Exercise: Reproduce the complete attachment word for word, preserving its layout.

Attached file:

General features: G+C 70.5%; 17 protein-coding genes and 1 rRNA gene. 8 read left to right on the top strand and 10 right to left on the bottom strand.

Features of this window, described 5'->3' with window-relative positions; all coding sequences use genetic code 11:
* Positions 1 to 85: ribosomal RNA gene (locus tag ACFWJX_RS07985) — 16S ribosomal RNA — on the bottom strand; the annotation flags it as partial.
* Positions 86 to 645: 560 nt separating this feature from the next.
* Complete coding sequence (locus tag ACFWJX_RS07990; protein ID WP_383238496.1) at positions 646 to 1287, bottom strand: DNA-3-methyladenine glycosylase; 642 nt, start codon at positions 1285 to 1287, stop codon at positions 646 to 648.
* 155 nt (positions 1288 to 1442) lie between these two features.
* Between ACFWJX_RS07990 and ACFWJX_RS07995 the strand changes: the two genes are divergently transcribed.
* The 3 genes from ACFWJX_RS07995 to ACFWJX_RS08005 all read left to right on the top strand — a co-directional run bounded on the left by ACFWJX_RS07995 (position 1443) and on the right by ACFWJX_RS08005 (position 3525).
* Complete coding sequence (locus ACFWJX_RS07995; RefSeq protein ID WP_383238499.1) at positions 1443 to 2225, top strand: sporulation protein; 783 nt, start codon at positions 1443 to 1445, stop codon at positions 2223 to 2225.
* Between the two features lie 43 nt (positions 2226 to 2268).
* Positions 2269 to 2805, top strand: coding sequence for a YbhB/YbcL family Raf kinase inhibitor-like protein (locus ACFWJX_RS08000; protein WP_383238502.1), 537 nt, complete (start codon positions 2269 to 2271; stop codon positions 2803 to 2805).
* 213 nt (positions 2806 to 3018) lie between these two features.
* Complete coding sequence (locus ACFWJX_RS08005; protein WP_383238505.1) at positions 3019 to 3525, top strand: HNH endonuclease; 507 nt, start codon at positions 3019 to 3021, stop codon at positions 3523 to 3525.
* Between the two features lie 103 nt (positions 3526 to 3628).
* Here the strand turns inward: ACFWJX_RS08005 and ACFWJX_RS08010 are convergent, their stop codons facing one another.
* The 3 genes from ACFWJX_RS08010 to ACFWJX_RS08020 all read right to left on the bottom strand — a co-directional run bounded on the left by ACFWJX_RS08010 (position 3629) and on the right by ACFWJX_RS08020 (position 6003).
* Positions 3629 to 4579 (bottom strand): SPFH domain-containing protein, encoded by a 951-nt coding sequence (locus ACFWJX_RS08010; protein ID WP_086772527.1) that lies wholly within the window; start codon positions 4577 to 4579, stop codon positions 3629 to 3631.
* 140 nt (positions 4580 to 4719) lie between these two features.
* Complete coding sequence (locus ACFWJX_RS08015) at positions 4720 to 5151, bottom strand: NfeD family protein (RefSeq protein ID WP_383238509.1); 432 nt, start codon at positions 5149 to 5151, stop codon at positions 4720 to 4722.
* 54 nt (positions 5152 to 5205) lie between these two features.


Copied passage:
General features: G+C 70.5%; 17 protein-coding genes and 1 rRNA gene. 8 read left to right on the top strand and 10 right to left on the bottom strand.

Features of this window, described 5'->3' with window-relative positions; all coding sequences use genetic code 11:
* Positions 1 to 85: ribosomal RNA gene (locus tag ACFWJX_RS07985) — 16S ribosomal RNA — on the bottom strand; the annotation flags it as partial.
* Positions 86 to 645: 560 nt separating this feature from the next.
* Complete coding sequence (locus tag ACFWJX_RS07990; protein ID WP_383238496.1) at positions 646 to 1287, bottom strand: DNA-3-methyladenine glycosylase; 642 nt, start codon at positions 1285 to 1287, stop codon at positions 646 to 648.
* 155 nt (positions 1288 to 1442) lie between these two features.
* Between ACFWJX_RS07990 and ACFWJX_RS07995 the strand changes: the two genes are divergently transcribed.
* The 3 genes from ACFWJX_RS07995 to ACFWJX_RS08005 all read left to right on the top strand — a co-directional run bounded on the left by ACFWJX_RS07995 (position 1443) and on the right by ACFWJX_RS08005 (position 3525).
* Complete coding sequence (locus ACFWJX_RS07995; RefSeq protein ID WP_383238499.1) at positions 1443 to 2225, top strand: sporulation protein; 783 nt, start codon at positions 1443 to 1445, stop codon at positions 2223 to 2225.
* Between the two features lie 43 nt (positions 2226 to 2268).
* Positions 2269 to 2805, top strand: coding sequence for a YbhB/YbcL family Raf kinase inhibitor-like protein (locus ACFWJX_RS08000; protein WP_383238502.1), 537 nt, complete (start codon positions 2269 to 2271; stop codon positions 2803 to 2805).
* 213 nt (positions 2806 to 3018) lie between these two features.
* Complete coding sequence (locus ACFWJX_RS08005; protein WP_383238505.1) at positions 3019 to 3525, top strand: HNH endonuclease; 507 nt, start codon at positions 3019 to 3021, stop codon at positions 3523 to 3525.
* Between the two features lie 103 nt (positions 3526 to 3628).
* Here the strand turns inward: ACFWJX_RS08005 and ACFWJX_RS08010 are convergent, their stop codons facing one another.
* The 3 genes from ACFWJX_RS08010 to ACFWJX_RS08020 all read right to left on the bottom strand — a co-directional run bounded on the left by ACFWJX_RS08010 (position 3629) and on the right by ACFWJX_RS08020 (position 6003).
* Positions 3629 to 4579 (bottom strand): SPFH domain-containing protein, encoded by a 951-nt coding sequence (locus ACFWJX_RS08010; protein ID WP_086772527.1) that lies wholly within the window; start codon positions 4577 to 4579, stop codon positions 3629 to 3631.
* 140 nt (positions 4580 to 4719) lie between these two features.
* Complete coding sequence (locus ACFWJX_RS08015) at positions 4720 to 5151, bottom strand: NfeD family protein (RefSeq protein ID WP_383238509.1); 432 nt, start codon at positions 5149 to 5151, stop codon at positions 4720 to 4722.
* 54 nt (positions 5152 to 5205) lie between these two features.